The Homeland Security Department headquarters in northwest Washington. (Manuel Balce Ceneta/AP)

The Department of Homeland Security would get a significant spending increase in the Trump administration’s new proposed budget — a nearly 7 percent boost to expand a wall along the nation’s southern border and hire more federal agents to catch, deport and deter illegal immigrants.

The budget plan envisions a $2.6 billion expenditure on border security enhancements, much of that for the design and construction of a larger wall along the U.S.-Mexico border. Overall, DHS spending would grow by $2.8 billion, reflecting President Trump’s repeated calls to get tougher on illegal immigration.

The administration wants $314 million to pay for the hiring of 500 new Border Patrol officers and 1,000 new Immigration and Customs Enforcement officers. In addition, it wants to spend$1.5 billion more than the current fiscal year on the detention and removal of undocumented people.

Paying for that beefed-up immigration enforcement would mean significant cuts to other parts of the department, particularlythe Federal Emergency Management Agency’s grants to state and local agencies.

The budget would cut $667 million from such programs, including disaster mitigation grants, which are designed to make communities more resilient before disasters occur. Also facing major reductions is the Homeland Security Grant Program, which includes the Urban Area Security Initiative. Its funds are distributed to major U.S. cities to help them pay for counterterrorism work, and previous efforts to restrict those payments have met stiff resistance in Congress.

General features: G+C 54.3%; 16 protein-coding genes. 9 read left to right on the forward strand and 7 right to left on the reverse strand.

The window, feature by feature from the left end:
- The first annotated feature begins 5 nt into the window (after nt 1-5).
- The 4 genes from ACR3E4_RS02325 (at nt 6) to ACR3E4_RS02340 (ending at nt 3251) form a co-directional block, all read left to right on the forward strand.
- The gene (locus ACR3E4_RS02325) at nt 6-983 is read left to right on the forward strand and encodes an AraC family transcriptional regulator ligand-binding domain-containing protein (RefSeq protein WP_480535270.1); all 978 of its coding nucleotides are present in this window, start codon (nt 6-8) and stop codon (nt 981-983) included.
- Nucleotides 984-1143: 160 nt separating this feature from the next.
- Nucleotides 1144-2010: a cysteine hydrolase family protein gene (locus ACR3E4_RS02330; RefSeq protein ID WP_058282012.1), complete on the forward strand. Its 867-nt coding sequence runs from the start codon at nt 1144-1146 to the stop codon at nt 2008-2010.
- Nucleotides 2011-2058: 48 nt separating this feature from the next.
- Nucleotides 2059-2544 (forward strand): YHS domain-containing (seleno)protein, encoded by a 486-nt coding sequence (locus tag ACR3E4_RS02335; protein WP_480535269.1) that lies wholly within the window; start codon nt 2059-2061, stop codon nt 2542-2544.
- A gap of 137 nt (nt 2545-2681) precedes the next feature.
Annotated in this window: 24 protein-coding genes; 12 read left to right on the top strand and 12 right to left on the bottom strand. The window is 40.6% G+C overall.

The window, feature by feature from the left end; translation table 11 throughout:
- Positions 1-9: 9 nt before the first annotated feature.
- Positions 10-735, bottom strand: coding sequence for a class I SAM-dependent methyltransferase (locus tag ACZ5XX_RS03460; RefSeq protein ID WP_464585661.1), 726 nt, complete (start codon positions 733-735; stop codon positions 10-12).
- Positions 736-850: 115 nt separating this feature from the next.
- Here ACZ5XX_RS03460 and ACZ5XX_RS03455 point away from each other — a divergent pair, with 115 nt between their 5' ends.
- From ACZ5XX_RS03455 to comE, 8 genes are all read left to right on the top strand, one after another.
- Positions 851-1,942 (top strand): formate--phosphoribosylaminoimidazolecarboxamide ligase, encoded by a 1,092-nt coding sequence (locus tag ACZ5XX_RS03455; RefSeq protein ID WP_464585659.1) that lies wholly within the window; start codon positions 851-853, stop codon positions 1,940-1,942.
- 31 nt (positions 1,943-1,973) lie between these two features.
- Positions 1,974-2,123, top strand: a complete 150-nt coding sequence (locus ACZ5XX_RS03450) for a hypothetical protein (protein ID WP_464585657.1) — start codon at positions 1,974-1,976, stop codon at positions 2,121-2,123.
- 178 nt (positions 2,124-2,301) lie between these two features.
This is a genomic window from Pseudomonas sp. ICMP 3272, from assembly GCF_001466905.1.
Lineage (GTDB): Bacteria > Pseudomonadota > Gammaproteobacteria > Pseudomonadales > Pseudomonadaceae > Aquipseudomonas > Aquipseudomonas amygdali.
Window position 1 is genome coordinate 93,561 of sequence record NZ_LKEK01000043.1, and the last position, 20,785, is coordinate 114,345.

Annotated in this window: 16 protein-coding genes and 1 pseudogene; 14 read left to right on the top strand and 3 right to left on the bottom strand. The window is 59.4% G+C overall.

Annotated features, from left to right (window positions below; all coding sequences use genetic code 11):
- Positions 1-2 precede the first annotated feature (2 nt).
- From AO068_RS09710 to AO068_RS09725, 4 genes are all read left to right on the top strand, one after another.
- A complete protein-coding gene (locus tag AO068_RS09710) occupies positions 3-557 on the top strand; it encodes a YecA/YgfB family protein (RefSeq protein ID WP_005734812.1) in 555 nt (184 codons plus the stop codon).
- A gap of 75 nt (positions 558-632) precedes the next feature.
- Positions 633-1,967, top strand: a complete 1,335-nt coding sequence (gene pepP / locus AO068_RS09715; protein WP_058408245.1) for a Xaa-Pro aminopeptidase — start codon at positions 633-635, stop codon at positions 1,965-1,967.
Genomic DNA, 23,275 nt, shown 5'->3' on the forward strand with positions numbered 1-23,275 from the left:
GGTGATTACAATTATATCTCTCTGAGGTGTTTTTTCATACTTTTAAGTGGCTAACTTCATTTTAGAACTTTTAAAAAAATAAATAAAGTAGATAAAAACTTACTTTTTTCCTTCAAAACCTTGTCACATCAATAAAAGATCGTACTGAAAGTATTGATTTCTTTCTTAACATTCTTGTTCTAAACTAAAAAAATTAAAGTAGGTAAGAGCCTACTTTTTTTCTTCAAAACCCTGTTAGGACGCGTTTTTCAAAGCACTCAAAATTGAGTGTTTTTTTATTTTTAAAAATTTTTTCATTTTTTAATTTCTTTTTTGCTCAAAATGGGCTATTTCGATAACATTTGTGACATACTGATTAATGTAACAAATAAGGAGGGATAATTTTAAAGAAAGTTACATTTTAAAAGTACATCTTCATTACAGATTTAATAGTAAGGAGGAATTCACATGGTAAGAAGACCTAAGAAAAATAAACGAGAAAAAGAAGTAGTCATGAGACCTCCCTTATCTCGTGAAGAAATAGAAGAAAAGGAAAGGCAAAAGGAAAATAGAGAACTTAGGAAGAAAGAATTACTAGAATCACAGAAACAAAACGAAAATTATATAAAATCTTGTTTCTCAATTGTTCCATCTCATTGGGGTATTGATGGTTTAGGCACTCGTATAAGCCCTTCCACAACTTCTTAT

What's getting cut in Trump's budget

The budget would also seek to have air travelers pay for more of the cost of securing the nation’s airports by raising the TSA Passenger Security Fee. The fee, now $5.60 per one-way trip for a passenger flying out of a U.S. airport, was instituted after the Sept. 11, 2001, terrorist attacks to help pay for increased security for airline passengers.

The budget would also scale back some of the security that takes place around airports and other major transit hubs. It would cut back the Visible Intermodal Prevention and Response program, which places heavily armed officers at airports as a public deterrent to terrorism, and eliminate TSA grants to state and local police to help patrol around airports.

Customs and Border Protection agents at the San Ysidro Port of Entry on Friday, February 10, 2017 in San Ysidro, California. (Sandy Huffaker/AFP/Getty Images)

The agency would also spend $1.5 billion on cybersecurity measures designed to boost the computer defenses of federal agencies, allowing for better information sharing on threats and faster responses to hacking attacks.